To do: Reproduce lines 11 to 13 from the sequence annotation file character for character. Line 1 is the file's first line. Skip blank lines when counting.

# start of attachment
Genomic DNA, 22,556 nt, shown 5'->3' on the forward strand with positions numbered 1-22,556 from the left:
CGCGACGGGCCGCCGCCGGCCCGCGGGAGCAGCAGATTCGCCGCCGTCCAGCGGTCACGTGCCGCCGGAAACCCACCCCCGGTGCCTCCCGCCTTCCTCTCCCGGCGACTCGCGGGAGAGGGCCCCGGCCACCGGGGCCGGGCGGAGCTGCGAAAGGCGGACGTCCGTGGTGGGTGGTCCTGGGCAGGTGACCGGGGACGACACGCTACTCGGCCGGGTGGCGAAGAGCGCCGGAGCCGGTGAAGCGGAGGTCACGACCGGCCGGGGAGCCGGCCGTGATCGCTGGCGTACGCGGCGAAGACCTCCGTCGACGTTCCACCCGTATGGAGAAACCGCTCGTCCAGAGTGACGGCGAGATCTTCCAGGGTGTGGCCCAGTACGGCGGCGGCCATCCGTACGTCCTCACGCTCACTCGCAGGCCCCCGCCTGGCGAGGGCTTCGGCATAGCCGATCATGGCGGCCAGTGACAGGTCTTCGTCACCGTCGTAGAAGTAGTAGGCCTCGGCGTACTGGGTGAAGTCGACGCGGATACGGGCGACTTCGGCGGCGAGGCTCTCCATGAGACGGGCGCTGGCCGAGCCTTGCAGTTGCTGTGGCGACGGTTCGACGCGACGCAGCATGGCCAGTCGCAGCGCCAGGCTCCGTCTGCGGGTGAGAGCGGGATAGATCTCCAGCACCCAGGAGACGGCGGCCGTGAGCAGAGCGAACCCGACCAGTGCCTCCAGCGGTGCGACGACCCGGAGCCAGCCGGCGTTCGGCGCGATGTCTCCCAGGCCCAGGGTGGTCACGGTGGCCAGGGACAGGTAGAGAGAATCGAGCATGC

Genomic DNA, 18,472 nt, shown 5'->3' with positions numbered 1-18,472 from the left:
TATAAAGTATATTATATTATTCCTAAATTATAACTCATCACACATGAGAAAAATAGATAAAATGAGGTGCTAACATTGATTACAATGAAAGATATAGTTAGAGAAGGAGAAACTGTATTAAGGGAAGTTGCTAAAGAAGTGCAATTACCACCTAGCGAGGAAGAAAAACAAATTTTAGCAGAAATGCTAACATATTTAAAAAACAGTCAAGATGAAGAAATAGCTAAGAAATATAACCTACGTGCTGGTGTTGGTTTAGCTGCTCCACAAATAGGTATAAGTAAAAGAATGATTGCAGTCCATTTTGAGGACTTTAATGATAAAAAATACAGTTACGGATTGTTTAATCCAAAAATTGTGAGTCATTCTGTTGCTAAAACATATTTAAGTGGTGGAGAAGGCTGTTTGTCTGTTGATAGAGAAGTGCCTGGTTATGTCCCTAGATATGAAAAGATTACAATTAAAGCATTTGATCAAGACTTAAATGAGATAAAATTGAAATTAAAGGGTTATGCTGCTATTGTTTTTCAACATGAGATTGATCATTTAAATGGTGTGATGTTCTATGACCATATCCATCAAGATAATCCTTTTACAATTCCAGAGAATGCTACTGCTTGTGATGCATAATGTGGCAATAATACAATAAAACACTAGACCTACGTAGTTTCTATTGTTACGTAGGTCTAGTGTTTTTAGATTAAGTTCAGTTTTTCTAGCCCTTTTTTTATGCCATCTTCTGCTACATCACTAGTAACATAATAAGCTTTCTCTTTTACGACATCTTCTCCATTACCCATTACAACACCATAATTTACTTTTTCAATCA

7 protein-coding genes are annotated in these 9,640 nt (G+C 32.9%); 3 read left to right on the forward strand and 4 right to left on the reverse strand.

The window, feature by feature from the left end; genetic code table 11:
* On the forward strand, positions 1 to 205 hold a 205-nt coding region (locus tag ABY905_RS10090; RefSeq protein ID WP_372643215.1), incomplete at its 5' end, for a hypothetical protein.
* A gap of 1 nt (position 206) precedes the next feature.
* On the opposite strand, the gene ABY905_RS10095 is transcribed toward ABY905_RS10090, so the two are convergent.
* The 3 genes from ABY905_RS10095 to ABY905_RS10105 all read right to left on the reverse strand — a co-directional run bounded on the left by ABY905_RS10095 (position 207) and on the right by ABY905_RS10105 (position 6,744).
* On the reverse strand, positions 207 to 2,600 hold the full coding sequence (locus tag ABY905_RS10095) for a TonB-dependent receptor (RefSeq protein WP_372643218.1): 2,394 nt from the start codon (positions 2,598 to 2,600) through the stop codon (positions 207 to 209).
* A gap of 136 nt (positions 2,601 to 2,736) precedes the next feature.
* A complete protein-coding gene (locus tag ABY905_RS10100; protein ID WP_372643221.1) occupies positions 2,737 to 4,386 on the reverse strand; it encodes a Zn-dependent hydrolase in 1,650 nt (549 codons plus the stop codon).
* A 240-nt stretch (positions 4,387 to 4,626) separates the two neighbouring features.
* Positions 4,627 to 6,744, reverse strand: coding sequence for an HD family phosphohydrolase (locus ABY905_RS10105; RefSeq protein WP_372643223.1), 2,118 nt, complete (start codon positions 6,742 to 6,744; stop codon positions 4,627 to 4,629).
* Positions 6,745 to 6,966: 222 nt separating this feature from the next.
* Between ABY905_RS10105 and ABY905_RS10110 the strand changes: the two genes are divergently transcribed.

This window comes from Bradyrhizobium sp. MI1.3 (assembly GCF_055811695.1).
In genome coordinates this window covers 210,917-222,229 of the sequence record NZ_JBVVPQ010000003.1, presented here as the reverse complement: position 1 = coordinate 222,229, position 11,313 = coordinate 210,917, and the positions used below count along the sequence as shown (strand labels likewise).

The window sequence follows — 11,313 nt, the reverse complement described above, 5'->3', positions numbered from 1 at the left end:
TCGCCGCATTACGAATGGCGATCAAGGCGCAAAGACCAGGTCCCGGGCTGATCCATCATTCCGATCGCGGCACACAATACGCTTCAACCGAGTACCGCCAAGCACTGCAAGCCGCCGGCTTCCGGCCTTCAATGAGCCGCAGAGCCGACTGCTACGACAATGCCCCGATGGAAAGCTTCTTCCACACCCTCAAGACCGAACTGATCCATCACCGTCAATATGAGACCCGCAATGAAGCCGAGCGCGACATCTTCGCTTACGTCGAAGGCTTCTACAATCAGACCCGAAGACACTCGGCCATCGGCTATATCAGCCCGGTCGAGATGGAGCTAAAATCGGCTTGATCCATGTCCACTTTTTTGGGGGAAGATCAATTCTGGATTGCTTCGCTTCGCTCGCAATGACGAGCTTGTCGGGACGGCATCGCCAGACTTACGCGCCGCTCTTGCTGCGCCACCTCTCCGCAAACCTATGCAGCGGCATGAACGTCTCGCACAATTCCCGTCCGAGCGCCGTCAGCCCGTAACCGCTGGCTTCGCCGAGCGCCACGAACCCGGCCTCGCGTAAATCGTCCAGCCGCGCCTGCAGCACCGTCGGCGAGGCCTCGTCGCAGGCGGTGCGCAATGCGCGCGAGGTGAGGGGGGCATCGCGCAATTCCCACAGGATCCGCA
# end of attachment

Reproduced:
* On the reverse strand, positions 207 to 2,600 hold the full coding sequence (locus tag ABY905_RS10095) for a TonB-dependent receptor (RefSeq protein WP_372643218.1): 2,394 nt from the start codon (positions 2,598 to 2,600) through the stop codon (positions 207 to 209).
* A gap of 136 nt (positions 2,601 to 2,736) precedes the next feature.
* A complete protein-coding gene (locus tag ABY905_RS10100; protein ID WP_372643221.1) occupies positions 2,737 to 4,386 on the reverse strand; it encodes a Zn-dependent hydrolase in 1,650 nt (549 codons plus the stop codon).